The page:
“Chains are getting bolder and bolder with their milkshake offerings these days by mixing in everything from bacon to red wine. The restaurant will debut milkshakes next month made with cricket flour — which has been called the food of the future — and another made with everyone’s favorite dried meat snack, beef jerky.”

    “There are beef jerky-flavored ones too….If crickets aren’t a customer’s animal protein of choice, Wayback’s second non-vegetarian milkshake features jerky. It comes in three flavors — barbecue, maple syrup, or hickory spice — is garnished with a Slim Jim stick or two, and most likely comes with a side of regret”.

    If one looks at the Wayback menu, you will find a burger they call the “Triple Triple”, which has NINE patties stacked on one bun. Wayback is just an attention seeker that has NO (repeat NO) concern for anyone’s health.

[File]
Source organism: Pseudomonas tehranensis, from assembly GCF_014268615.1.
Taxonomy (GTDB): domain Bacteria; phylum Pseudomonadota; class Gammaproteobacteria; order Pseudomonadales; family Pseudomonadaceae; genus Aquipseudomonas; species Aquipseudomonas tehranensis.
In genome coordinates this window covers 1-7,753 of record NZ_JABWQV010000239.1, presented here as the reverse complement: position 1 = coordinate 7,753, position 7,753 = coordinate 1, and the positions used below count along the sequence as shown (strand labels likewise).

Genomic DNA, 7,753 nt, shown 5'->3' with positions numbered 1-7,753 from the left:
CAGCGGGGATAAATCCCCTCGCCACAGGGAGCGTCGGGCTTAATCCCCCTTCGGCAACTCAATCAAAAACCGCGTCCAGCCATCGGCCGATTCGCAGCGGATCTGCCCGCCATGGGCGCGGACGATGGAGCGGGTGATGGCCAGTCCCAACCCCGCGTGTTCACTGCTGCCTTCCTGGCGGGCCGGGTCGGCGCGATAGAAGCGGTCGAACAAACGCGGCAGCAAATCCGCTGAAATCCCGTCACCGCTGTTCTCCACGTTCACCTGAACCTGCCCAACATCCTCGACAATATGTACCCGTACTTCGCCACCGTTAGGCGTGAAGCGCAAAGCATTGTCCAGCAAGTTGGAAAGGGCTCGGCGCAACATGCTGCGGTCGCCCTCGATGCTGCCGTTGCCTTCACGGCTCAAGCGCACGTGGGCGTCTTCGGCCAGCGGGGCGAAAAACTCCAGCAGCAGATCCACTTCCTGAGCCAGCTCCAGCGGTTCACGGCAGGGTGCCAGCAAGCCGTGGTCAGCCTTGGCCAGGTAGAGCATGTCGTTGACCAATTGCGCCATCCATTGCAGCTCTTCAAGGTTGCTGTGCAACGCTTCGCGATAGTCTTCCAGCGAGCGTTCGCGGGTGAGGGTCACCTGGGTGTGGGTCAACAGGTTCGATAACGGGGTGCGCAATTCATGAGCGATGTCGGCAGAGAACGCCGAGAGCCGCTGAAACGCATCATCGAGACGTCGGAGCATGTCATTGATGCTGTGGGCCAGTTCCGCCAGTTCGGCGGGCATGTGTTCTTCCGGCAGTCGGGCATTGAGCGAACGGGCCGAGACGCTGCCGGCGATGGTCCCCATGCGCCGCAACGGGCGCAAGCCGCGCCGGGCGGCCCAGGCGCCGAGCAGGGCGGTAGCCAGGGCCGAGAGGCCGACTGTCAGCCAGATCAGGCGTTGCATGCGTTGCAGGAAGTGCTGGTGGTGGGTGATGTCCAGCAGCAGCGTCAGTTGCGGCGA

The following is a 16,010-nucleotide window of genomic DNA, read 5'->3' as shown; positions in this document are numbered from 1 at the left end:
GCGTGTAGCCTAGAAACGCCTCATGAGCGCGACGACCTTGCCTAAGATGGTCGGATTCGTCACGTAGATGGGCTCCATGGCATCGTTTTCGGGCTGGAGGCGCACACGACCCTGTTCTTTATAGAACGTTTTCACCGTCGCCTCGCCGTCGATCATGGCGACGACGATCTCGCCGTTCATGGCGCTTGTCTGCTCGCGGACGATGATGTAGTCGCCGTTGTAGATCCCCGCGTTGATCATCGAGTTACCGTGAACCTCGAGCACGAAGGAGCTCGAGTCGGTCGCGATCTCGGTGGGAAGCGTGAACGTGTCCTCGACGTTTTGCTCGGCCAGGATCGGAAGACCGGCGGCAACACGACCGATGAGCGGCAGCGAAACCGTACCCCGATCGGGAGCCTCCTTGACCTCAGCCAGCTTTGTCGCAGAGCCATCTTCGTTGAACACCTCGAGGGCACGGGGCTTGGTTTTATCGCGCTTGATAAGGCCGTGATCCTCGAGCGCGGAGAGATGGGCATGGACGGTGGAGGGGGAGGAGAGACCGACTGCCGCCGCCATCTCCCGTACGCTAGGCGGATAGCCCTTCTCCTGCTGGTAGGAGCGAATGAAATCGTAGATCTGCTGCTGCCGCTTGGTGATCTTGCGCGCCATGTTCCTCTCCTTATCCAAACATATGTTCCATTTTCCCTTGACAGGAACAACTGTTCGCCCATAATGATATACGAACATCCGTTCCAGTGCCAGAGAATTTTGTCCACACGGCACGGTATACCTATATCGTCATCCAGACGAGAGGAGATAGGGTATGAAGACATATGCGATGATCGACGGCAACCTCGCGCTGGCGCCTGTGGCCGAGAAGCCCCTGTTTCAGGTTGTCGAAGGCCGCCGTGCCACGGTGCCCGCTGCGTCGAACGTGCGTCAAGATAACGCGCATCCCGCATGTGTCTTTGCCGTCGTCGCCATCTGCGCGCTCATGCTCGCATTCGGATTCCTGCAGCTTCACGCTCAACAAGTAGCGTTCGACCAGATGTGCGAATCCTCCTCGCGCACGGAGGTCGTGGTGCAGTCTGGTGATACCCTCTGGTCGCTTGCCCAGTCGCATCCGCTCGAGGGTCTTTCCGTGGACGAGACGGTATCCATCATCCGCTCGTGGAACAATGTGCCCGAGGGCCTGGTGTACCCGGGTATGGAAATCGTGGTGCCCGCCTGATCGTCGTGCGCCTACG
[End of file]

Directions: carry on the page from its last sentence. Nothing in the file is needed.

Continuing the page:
PS The cricket sound clip has some real high points around 7:32:00 and 9:14:30. (Yes, that’s HOURS). It was recorded in Georgia, and you can hear Dixie being sung faintly in the background by the Boy’s Choir of the Sons of Confederate Veterans. Sound quality is a bit better if you “view” it on Youtube.

  3. Linda Plano Says:

    No worries, DOG & tildeb!

    They’re actually correct that insect protein is a MUCH more sustainable source than anything vertebrate. But that doesn’t mean you have to develop a liking for cricket legs or something – it’s typically used as a flour or powder as indicated here.

    And no, you don’t have to import from Peru to get crickets (probably it’s the cacao that’s driving that decision). But you *do* have to have an FDA-approved manufacturing facility with regular health inspections (how exactly you count the number of unacceptable bug parts when you’re processing bug parts, I’m not sure). Which does bring up the other point that we all ingest bug parts and no doubt some “acceptable” level of other detritus. Think of it as maintaining your immune system.